The figure below illustrates the challenge that lies ahead of humanity. Part (A) shows that the richest countries (red) have emitted about 50 tons of CO2 to build up their current in-use stocks of steel, cement, and aluminium. The light blue area corresponds to the CO2 emissions that would occur if all countries would increase their stock levels of those of the richest countries by 2050 using current technology. Part (B) shows that the greenhouse gas emissions associated only with producing the three basic materials cement, steel, and aluminium already make up for about one third of the emissions budget that is left to humanity to reach the 2°C-target. This number only includes material production, no manufacturing or use phase emissions were considered. This estimate contains significant uncertainty regarding actual economic development and technological progress, but it is reasonable to assume that in an emissions-constrained world not all humans can have access to the same levels of material stocks that we see in the richest countries today. The result is a conflict between the wish for further expansion of material stocks to facilitate human development and the constraints set by the climate system. To solve this conflict, society needs to promote and implement material efficiency strategies to decouple the services provided by products and buildings from the materials used, and it needs to increase the share of renewable energy in material production and recycling.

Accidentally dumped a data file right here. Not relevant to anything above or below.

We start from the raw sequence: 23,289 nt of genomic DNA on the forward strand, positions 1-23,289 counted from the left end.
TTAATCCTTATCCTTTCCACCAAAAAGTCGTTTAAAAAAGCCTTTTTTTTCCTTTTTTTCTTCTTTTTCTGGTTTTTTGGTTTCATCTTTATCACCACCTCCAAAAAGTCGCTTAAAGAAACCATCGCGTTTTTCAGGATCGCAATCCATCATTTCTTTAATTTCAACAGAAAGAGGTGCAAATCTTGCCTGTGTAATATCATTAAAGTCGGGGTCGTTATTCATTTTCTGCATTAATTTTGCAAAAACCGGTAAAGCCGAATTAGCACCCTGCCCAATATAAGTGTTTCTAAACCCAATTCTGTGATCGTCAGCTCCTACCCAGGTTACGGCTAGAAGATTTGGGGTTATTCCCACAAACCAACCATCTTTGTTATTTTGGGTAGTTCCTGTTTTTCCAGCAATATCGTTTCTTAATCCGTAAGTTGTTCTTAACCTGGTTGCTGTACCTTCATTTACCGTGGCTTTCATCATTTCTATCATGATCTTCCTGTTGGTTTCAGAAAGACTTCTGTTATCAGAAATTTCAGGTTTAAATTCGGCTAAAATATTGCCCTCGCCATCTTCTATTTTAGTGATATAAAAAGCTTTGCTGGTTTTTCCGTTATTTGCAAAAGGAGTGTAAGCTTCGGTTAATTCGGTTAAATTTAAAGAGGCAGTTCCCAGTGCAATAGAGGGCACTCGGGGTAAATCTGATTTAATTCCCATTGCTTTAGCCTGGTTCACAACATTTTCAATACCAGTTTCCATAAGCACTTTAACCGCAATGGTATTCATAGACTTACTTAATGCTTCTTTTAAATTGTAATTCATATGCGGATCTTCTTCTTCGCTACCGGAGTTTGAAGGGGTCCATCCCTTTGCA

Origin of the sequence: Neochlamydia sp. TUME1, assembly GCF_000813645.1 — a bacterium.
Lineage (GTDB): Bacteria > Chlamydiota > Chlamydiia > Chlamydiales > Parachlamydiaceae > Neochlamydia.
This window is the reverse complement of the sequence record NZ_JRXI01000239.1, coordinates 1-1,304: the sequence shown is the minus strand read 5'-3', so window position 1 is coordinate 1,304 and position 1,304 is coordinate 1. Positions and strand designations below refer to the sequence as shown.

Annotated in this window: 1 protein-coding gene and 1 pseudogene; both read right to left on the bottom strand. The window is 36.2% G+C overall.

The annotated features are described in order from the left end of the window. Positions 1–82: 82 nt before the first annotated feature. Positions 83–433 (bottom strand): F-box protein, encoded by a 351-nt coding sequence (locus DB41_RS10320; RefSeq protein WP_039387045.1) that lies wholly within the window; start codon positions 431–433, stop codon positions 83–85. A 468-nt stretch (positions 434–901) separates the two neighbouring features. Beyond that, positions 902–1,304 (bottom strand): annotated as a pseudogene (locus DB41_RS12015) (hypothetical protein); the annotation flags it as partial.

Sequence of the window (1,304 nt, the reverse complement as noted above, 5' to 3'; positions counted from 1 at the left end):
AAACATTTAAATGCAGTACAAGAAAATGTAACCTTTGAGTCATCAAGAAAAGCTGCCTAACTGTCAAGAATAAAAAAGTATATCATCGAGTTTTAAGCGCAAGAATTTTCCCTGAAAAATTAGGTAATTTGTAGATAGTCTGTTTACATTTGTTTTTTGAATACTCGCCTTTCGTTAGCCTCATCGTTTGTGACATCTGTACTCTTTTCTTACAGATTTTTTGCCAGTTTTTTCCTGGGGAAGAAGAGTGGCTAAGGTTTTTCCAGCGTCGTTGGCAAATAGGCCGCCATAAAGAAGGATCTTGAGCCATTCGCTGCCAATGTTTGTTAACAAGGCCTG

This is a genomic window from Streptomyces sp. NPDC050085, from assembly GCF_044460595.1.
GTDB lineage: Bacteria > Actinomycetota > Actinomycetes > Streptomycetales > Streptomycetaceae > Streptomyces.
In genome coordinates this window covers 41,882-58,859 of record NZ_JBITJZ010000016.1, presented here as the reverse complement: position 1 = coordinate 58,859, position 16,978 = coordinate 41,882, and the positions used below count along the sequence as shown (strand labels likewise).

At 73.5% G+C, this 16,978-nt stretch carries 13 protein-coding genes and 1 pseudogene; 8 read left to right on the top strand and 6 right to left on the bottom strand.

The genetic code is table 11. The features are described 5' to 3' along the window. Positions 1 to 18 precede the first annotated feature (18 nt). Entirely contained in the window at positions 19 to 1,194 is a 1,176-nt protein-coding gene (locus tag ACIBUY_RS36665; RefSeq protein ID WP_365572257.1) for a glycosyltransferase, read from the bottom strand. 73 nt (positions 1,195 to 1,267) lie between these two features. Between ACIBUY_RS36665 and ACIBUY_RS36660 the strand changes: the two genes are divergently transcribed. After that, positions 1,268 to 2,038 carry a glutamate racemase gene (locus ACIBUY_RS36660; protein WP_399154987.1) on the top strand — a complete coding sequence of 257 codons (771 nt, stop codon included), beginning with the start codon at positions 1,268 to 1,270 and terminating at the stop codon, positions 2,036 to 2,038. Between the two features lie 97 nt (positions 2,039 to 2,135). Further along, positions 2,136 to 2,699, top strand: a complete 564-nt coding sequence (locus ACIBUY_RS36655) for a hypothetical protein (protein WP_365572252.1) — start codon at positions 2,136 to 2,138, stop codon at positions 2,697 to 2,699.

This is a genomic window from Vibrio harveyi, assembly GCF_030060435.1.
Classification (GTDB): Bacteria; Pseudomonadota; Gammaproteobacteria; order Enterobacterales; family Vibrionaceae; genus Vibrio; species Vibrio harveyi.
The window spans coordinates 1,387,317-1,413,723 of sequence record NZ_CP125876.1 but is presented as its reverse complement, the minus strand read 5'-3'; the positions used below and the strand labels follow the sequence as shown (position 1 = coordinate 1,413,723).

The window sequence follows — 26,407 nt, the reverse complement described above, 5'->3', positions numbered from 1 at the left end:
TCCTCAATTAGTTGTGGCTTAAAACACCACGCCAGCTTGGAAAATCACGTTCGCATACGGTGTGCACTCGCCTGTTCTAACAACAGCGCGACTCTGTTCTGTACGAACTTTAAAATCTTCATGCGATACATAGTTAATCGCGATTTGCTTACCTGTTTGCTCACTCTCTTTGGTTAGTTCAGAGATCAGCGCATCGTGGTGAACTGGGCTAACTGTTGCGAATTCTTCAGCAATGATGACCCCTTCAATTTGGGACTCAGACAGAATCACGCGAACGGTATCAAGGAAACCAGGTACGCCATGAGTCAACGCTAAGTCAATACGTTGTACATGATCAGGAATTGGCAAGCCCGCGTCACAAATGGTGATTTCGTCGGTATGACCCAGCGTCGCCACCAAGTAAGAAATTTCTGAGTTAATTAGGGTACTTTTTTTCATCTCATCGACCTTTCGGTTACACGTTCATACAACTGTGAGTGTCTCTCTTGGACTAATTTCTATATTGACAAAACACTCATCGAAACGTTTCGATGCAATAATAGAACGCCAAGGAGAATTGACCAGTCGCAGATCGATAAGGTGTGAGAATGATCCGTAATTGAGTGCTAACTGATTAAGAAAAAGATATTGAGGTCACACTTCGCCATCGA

Legend: (A) Greenhouse gas emissions required to build up the 2008 levels of the in-use stocks of cement, steel, and aluminium in different countries, and possible future emissions that would occur if the developing countries would eventually build up the same stock levels as we see today in the richer countries. (B) Emissions required to build up in-use stocks of materials in relation to the total CO2-Budgets associated with the 2°C-target. Source: Carbon Emissions of Infrastructure Development. Müller, Liu, Løvik, Modaresi, Pauliuk, Steinhoff, and Brattebø (2013). DOI: 10.1021/es402618m. (c) American Chemical Society Publications, 2013.  This figure can also be found in a slightly modified version in the Fifth Assessment Report of the IPCC, in the chapter on urbane settlements of the working group III.